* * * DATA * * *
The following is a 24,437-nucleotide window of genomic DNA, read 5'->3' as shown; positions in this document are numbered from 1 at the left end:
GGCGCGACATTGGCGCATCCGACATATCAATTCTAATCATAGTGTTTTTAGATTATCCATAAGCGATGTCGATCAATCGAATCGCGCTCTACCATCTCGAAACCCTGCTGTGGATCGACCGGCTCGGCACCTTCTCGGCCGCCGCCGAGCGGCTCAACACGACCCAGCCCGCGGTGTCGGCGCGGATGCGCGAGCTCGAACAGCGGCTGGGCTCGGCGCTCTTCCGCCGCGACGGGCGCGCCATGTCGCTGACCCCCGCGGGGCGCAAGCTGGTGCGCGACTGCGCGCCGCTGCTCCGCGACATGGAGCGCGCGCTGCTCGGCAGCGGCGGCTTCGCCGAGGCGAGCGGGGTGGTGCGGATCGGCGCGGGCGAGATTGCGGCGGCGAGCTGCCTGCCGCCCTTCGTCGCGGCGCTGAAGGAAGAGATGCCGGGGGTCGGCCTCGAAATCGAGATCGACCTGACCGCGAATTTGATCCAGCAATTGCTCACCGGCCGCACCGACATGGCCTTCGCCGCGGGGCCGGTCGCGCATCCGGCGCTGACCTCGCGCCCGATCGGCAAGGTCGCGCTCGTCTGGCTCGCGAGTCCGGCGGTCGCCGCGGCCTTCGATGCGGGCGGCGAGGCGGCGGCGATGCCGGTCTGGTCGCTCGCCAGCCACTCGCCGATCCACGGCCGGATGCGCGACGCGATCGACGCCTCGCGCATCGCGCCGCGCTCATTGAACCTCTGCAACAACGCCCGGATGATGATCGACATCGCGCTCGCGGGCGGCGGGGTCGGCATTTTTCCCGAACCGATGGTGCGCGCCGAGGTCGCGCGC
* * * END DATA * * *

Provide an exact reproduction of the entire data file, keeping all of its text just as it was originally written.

The following is a 24,437-nucleotide window of genomic DNA, read 5'->3' as shown; positions in this document are numbered from 1 at the left end:
GGCGCGACATTGGCGCATCCGACATATCAATTCTAATCATAGTGTTTTTAGATTATCCATAAGCGATGTCGATCAATCGAATCGCGCTCTACCATCTCGAAACCCTGCTGTGGATCGACCGGCTCGGCACCTTCTCGGCCGCCGCCGAGCGGCTCAACACGACCCAGCCCGCGGTGTCGGCGCGGATGCGCGAGCTCGAACAGCGGCTGGGCTCGGCGCTCTTCCGCCGCGACGGGCGCGCCATGTCGCTGACCCCCGCGGGGCGCAAGCTGGTGCGCGACTGCGCGCCGCTGCTCCGCGACATGGAGCGCGCGCTGCTCGGCAGCGGCGGCTTCGCCGAGGCGAGCGGGGTGGTGCGGATCGGCGCGGGCGAGATTGCGGCGGCGAGCTGCCTGCCGCCCTTCGTCGCGGCGCTGAAGGAAGAGATGCCGGGGGTCGGCCTCGAAATCGAGATCGACCTGACCGCGAATTTGATCCAGCAATTGCTCACCGGCCGCACCGACATGGCCTTCGCCGCGGGGCCGGTCGCGCATCCGGCGCTGACCTCGCGCCCGATCGGCAAGGTCGCGCTCGTCTGGCTCGCGAGTCCGGCGGTCGCCGCGGCCTTCGATGCGGGCGGCGAGGCGGCGGCGATGCCGGTCTGGTCGCTCGCCAGCCACTCGCCGATCCACGGCCGGATGCGCGACGCGATCGACGCCTCGCGCATCGCGCCGCGCTCATTGAACCTCTGCAACAACGCCCGGATGATGATCGACATCGCGCTCGCGGGCGGCGGGGTCGGCATTTTTCCCGAACCGATGGTGCGCGCCGAGGTCGCGCGC